THE GOLDEN RULE IS COMMON GROUND
ARE YOU SURPRISED TO KNOW THAT THE GOLDEN RULE IS FOUND IN ALL MAJOR RELIGIONS OF THE WORLD?
Religion scholar and former nun Karen Armstrong tells of her discovery that the golden rule can be found in all religions. It is the common ground for all faiths.
The Apostle Paul says it so well:
"For all the law is fulfilled in one word, even in this; Thou shalt love thy neighbour as thyself." - Galatians 5:14
Even Wikipedia notes this:
The Golden Rule or law of reciprocity is the principle of treating others as one would wish to be treated. It is a maxim of altruism seen in many human religions and human cultures. The maxim may appear as either a positive or negative injunction governing conduct:
One should treat others as one would like others to treat oneself (positive or directive form).
One should not treat others in ways that one would not like to be treated (negative or prohibitive form).
What you wish upon others, you wish upon yourself (empathic or responsive form).
The Golden Rule differs from the maxim of reciprocity captured in do ut des—"I give so that you will give in return"—and is rather a unilateral moral commitment to the well-being of the other without the expectation of anything in return.
The concept occurs in some form in nearly every religion and ethical tradition. It can also be explained from the perspectives of psychology, philosophy, sociology, human evolution, and economics.
Psychologically, it involves a person empathizing with others.
Philosophically, it involves a person perceiving their neighbor also as "I" or "self".
Sociologically, 'love your neighbor as yourself' is applicable between individuals, between groups, and also between individuals and groups.
In evolution, "reciprocal altruism", is seen as a distinctive advance in the capacity of human groups to survive and reproduce, as their exceptional brains demanded exceptionally long child-hoods and on-going provision and protection even beyond that of the immediate family.
In economics, Richard Swift, referring to ideas from David Graeber, suggests that "without some kind of reciprocity society would no longer be able to exist."
HERE IS THE GOLDEN RULE IN VARIOUS RELIGIONS OLD AND NEW
Ancient Egypt: "That which you hate to be done to you, do not do to another." - Papyrus (c. 664 BC – 323 BC).
Babylonian Talmud: "What is hateful to you, do not do to your fellow: this is the whole Torah; the rest is the explanation; go and learn." — Shabbath folio:31a
Judaism: "The stranger who resides with you shall be to you as one of your citizens; you shall love him as yourself, for you were strangers in the land of Egypt: I the LORD am your God." — Leviticus 19:34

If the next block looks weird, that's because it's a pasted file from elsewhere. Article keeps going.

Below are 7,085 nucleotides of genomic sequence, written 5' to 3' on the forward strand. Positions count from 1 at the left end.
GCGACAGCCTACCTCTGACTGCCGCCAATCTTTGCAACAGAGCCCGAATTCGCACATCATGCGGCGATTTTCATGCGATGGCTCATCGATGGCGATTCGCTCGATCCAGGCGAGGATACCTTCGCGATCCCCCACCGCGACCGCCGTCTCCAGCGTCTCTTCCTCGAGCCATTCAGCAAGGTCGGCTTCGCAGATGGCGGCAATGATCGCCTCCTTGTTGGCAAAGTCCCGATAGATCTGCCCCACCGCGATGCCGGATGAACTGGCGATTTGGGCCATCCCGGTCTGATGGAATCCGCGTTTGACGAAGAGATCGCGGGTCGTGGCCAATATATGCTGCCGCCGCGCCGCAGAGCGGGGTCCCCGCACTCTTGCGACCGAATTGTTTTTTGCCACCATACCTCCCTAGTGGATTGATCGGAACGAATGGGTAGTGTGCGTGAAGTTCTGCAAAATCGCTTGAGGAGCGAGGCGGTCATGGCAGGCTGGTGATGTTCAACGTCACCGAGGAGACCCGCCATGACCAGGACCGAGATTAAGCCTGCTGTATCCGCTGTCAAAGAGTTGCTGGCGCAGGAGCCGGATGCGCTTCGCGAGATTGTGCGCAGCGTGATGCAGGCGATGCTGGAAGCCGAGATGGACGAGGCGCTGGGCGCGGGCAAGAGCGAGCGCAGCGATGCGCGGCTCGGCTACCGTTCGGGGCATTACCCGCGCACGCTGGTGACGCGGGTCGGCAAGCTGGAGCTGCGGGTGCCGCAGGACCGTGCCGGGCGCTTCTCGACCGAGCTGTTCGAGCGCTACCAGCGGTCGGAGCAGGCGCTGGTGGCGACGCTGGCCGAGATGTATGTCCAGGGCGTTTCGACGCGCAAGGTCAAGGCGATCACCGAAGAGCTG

Ancient Greece: "Avoid doing what you would blame others for doing." – Thales (c. 624 BC – c. 546 BC)
Ancient China: "Never impose on others what you would not choose for yourself." — Confucius(c. 500 BC)
Ancient Persia: "Whatever is disagreeable to yourself do not do unto others." - Shayast-na-Shayast 13:29
Christian: "Do to others what you want them to do to you. This is the meaning of the law of Moses and the teaching of the prophets." - Luke 6:31
Islamic Quran: "Wish for your brother, what you wish for yourself" or "Love for your brother what you love for yourself".
Bahá'í Faith: "Blessed is he who preferreth his brother before himself." — Bahá'u'lláh
Hinduism: "If the entire Dharma can be said in a few words, then it is — that which is unfavorable to us, do not do that to others." — Padmapuraana, shrushti 19/357–358
Buddhism: "Hurt not others in ways that you yourself would find hurtful." — Udanavarga 5:18
Jainism: "In happiness and suffering, in joy and grief, we should regard all creatures as we regard our own self." — Lord Mahavira, 24th Tirthankara
Sikhism: "Precious like jewels are the minds of all. To hurt them is not at all good. If thou desirest thy Beloved, then hurt thou not anyone's heart." — Guru Arjan Dev Ji 259, Guru Granth Sahib
Confucianism: "never impose on others what you would not choose for yourself?" -Confucius, Analects XV.24
Taoism: "Regard your neighbor's gain as your own gain, and your neighbor's loss as your own loss." — T'ai Shang Kan Ying P'ien
Scientology: "Try not to do things to others that you would not like them to do to you." — The Way to Happiness, Precept 19